WATERBURY—The organizers of the Holy Land Mountaintop Mass, honoring Venerable Fr. Michael J. McGivney, hope their event will cause a revitalization of faith and increased devotion to the founder of the Knights of Columbus, who grew up in Waterbury.
“We think this will be a significant religious event for the city and the state, in the spirit of the new evangelization,” said Father James Sullivan, pastor of Church of the Assumption in Ansonia and organizer of the Mass. “It will be a celebration of Holy Land and Father McGivney’s life and legacy.”
Archbishop Leonard P. Blair will celebrate Mass on top of Holy Land USA on August 11 in an event being planned in collaboration with the Knights of Columbus and the organization that owns the park.
Several thousand people are expected to attend from across the state. They believe it will increase devotion to Father McGivney, whose cause for sainthood is being considered by the Vatican, in addition to calling attention to Holy Land, a religious theme park which during the 1960s and 1970s attracted more than 40,000 visitors annually and was known for its 56-foot illuminated cross that could be seen from the highway.
Over the past several months, volunteers, members of the Knights of Columbus and area construction companies have been working daily to refurbish Holy Land for the event. The roads have been repaved and the mountaintop has been cleared of brush. The entrance is being redesigned with a new gate, which the organizers hope will be ready in time for the Mass.
“We want to bring Christ to the people with a mountaintop experience,” Father Sullivan said. “God speaks to us in a special way on mountains.”
Chuck Pagano, Chairman of Holy Land USA, said, “Growing up in Waterbury connected me with Holy Land as a child because I saw it every evening from my childhood bed. And there are numerous reminders of Father McGivney around our city that still connect me with him. The event is a perfect celebration for both important entities that helped develop me over the years.”
The mountaintop offers views of the places where Father McGivney was born, baptized, educated and buried for 92 years until his body was moved to St. Mary Church in New Haven, where he began the Knights of Columbus. The August 11 Mass is on the eve of Father McGivney’s birthday, August 12, 1852. He died at 38 on August 14, 1890.
The park, which is on an 18-acre site, once included biblical scenes from the life of Jesus and recreations of Bethlehem and Jerusalem. Holy Land was developed by John Baptist Greco, a Waterbury attorney, who began a volunteer organization called Companions of Christ, whose purpose was to create and oversee the religious park, which opened in 1955.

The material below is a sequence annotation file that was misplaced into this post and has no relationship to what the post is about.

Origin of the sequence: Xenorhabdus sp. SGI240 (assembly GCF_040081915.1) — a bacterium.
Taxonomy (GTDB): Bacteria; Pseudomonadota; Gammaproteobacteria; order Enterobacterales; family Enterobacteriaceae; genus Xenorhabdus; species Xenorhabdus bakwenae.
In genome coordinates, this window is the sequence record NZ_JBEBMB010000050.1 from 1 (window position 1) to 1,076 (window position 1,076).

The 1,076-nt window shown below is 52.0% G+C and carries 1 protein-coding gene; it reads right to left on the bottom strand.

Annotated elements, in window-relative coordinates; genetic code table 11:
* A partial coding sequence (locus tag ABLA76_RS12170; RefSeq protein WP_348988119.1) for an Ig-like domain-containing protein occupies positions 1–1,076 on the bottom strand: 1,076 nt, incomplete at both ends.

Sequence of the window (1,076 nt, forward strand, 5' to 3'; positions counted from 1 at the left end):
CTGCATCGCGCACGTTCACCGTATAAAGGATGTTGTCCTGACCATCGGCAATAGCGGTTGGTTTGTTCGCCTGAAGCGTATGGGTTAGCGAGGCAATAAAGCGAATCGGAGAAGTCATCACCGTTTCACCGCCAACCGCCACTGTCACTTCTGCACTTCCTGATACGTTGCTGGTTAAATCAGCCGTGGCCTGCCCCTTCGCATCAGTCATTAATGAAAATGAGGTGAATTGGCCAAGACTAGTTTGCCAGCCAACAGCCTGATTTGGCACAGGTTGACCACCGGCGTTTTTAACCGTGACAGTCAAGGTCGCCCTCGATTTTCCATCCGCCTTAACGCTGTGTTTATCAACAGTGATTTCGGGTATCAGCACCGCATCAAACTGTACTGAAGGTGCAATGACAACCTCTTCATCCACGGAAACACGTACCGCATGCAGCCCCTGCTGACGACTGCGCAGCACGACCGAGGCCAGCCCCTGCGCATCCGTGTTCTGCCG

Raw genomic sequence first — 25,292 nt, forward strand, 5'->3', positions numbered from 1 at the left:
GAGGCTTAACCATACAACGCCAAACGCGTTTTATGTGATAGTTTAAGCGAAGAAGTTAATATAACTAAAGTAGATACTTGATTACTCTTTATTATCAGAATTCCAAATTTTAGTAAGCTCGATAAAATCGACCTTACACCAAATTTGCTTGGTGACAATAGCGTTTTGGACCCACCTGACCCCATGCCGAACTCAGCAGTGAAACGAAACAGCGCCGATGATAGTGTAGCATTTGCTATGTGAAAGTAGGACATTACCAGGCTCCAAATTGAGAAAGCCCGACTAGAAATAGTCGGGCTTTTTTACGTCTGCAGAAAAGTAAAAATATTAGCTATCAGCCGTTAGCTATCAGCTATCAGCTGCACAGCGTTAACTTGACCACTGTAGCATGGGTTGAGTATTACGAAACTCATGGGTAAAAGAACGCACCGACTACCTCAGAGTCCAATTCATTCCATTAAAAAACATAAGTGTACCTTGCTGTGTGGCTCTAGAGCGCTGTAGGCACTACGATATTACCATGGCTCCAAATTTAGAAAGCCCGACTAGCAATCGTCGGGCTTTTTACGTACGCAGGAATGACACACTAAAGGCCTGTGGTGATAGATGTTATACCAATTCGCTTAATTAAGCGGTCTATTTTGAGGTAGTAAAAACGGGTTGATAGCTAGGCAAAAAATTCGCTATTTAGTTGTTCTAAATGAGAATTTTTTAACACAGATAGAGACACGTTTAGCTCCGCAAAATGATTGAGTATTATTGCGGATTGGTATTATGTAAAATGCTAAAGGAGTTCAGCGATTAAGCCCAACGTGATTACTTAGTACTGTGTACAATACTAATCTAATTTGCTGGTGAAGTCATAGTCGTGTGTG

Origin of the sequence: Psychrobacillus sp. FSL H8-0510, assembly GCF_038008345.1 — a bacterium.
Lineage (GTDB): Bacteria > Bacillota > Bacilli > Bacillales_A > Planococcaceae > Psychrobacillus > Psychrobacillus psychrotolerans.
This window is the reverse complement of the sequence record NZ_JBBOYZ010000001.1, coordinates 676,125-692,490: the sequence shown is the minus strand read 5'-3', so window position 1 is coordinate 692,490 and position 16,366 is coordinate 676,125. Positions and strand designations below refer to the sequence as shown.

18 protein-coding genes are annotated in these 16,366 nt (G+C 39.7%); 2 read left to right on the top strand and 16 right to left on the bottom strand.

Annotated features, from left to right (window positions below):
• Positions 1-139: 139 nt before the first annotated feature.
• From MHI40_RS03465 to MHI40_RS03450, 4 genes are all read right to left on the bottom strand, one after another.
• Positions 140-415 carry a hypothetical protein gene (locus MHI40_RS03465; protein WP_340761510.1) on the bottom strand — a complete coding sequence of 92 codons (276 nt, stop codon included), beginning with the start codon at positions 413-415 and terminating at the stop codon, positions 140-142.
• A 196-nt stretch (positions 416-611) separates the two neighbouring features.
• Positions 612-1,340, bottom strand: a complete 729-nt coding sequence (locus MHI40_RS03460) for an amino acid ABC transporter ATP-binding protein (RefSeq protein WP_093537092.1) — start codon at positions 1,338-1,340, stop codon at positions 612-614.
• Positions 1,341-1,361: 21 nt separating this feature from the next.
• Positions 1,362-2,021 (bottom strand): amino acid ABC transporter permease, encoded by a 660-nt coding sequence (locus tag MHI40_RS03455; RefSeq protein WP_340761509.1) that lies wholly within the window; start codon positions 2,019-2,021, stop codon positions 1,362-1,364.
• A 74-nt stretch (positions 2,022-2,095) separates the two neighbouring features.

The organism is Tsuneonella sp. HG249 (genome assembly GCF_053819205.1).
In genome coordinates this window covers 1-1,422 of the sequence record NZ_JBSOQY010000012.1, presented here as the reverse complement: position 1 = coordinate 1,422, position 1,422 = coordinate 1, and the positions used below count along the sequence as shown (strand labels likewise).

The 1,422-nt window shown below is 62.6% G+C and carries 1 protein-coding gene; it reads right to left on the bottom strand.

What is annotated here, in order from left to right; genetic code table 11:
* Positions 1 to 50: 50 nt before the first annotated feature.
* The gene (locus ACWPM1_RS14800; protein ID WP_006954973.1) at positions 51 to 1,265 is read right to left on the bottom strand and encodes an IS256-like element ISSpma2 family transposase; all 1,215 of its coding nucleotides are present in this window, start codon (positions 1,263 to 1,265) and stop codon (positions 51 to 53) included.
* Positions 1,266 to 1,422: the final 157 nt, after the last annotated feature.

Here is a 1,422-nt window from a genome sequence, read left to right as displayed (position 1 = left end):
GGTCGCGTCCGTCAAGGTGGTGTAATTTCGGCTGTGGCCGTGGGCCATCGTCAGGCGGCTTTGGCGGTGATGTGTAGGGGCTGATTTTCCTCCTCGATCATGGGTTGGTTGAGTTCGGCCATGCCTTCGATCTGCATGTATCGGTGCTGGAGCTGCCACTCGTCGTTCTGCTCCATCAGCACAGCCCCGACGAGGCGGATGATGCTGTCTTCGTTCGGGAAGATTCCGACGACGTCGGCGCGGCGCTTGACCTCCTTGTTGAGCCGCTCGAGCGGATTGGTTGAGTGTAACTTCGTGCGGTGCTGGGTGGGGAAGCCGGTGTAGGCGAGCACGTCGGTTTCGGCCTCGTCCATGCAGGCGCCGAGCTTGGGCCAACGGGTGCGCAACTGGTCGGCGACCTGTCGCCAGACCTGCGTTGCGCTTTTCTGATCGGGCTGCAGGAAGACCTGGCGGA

However, the park fell into disrepair and eventually closed in 1984. When John Greco died two years later, the property was given to the Religious Teachers Filippini. Over the years, various attempts to revive the park were unsuccessful although the cross was restored and later replaced in 2008 and dedicated during a Mass by Archbishop Henry Mansell.
In 2013, Mayor Neil O’Leary and Waterbury businessman Fred “Fritz” Blasius purchased the site from the Filippini Sisters. They eventually erected a new and larger cross on the hill, and there have been other initiatives to refurbish parts of the park, which reopened on September 14, 2014 with an inaugural Mass.
“Anyone who has been through the area is familiar with Holy Land,” Father Sullivan said. “Truck drivers passing on Route 84 would look for the cross. People were moved to see it illuminated at night on the hilltop. The mountain has always had a spiritual mystique. It is a landmark, but also an icon.”
Father Sullivan had the idea for the Holy Land Mountaintop Mass following the success of a Mass last year on the Feast of the Transfiguration, which he celebrated for almost 100 people on the top of High Rock in Naugatuck. When he approached Archbishop Blair, Mayor O’Leary and John Marrella, Supreme Advocate and General Counsel of the Knights of Columbus, he got an enthusiastic reception and moved forward.
“Being born in Waterbury, I can recall as a young boy when all the churches were filled,” Father Sullivan said. “The spiritual climate of the world has diminished with many forces pulling us away from our devotion to God. The human heart, however, is made for God. The prayer of many of us is that He be found again. By God’s grace, Holy Land in Waterbury will help to reignite that flame of love.”
Three crosses representing Calvary on top of Holy Land USA.The gates will open at 2 pm on August 11. The rosary will begin at 4 pm, followed by praise and worship by the Christian group Hands and Feet. Mass will start at 5:30. There is no public parking at Holy Land at 90 Slocum Street. Free parking and shuttle service is available from St. Mary’s Hospital parking garage on South Elm Street beginning at 2 pm. Bus groups should email firstname.lastname@example.org for instructions. People are encouraged to bring lawn chairs and umbrellas and ponchos in case of rain. There will be food concessions at the park. For further information, visit HolyLandWaterbury.org
Featured Photo: Illuminated cross at the top of Holy Land USA in Waterbury.